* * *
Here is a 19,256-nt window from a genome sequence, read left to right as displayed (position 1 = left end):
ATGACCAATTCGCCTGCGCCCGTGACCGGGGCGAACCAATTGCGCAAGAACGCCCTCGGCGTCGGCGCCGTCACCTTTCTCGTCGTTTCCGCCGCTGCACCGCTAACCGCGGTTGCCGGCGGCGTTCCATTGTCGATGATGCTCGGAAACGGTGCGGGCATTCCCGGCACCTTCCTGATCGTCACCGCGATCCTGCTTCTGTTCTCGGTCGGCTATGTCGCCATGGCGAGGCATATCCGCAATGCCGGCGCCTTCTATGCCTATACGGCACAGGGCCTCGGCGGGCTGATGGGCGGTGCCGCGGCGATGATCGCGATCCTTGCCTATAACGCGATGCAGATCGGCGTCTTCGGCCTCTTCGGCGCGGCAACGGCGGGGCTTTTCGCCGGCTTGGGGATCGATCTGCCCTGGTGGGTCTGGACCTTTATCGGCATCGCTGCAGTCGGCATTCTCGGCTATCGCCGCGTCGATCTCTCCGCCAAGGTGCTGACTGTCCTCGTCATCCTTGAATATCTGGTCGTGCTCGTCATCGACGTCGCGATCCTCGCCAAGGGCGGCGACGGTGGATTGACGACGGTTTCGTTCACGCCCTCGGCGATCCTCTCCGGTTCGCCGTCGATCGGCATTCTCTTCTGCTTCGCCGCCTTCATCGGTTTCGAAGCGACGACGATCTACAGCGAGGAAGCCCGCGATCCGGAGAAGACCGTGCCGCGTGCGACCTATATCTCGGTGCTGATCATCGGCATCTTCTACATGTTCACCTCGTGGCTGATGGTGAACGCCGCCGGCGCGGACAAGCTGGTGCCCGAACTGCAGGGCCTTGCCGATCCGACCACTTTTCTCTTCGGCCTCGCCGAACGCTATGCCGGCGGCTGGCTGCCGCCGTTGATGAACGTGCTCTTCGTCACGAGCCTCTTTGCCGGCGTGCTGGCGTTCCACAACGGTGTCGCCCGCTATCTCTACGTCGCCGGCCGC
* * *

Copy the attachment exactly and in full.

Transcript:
Here is a 19,256-nt window from a genome sequence, read left to right as displayed (position 1 = left end):
ATGACCAATTCGCCTGCGCCCGTGACCGGGGCGAACCAATTGCGCAAGAACGCCCTCGGCGTCGGCGCCGTCACCTTTCTCGTCGTTTCCGCCGCTGCACCGCTAACCGCGGTTGCCGGCGGCGTTCCATTGTCGATGATGCTCGGAAACGGTGCGGGCATTCCCGGCACCTTCCTGATCGTCACCGCGATCCTGCTTCTGTTCTCGGTCGGCTATGTCGCCATGGCGAGGCATATCCGCAATGCCGGCGCCTTCTATGCCTATACGGCACAGGGCCTCGGCGGGCTGATGGGCGGTGCCGCGGCGATGATCGCGATCCTTGCCTATAACGCGATGCAGATCGGCGTCTTCGGCCTCTTCGGCGCGGCAACGGCGGGGCTTTTCGCCGGCTTGGGGATCGATCTGCCCTGGTGGGTCTGGACCTTTATCGGCATCGCTGCAGTCGGCATTCTCGGCTATCGCCGCGTCGATCTCTCCGCCAAGGTGCTGACTGTCCTCGTCATCCTTGAATATCTGGTCGTGCTCGTCATCGACGTCGCGATCCTCGCCAAGGGCGGCGACGGTGGATTGACGACGGTTTCGTTCACGCCCTCGGCGATCCTCTCCGGTTCGCCGTCGATCGGCATTCTCTTCTGCTTCGCCGCCTTCATCGGTTTCGAAGCGACGACGATCTACAGCGAGGAAGCCCGCGATCCGGAGAAGACCGTGCCGCGTGCGACCTATATCTCGGTGCTGATCATCGGCATCTTCTACATGTTCACCTCGTGGCTGATGGTGAACGCCGCCGGCGCGGACAAGCTGGTGCCCGAACTGCAGGGCCTTGCCGATCCGACCACTTTTCTCTTCGGCCTCGCCGAACGCTATGCCGGCGGCTGGCTGCCGCCGTTGATGAACGTGCTCTTCGTCACGAGCCTCTTTGCCGGCGTGCTGGCGTTCCACAACGGTGTCGCCCGCTATCTCTACGTCGCCGGCCGC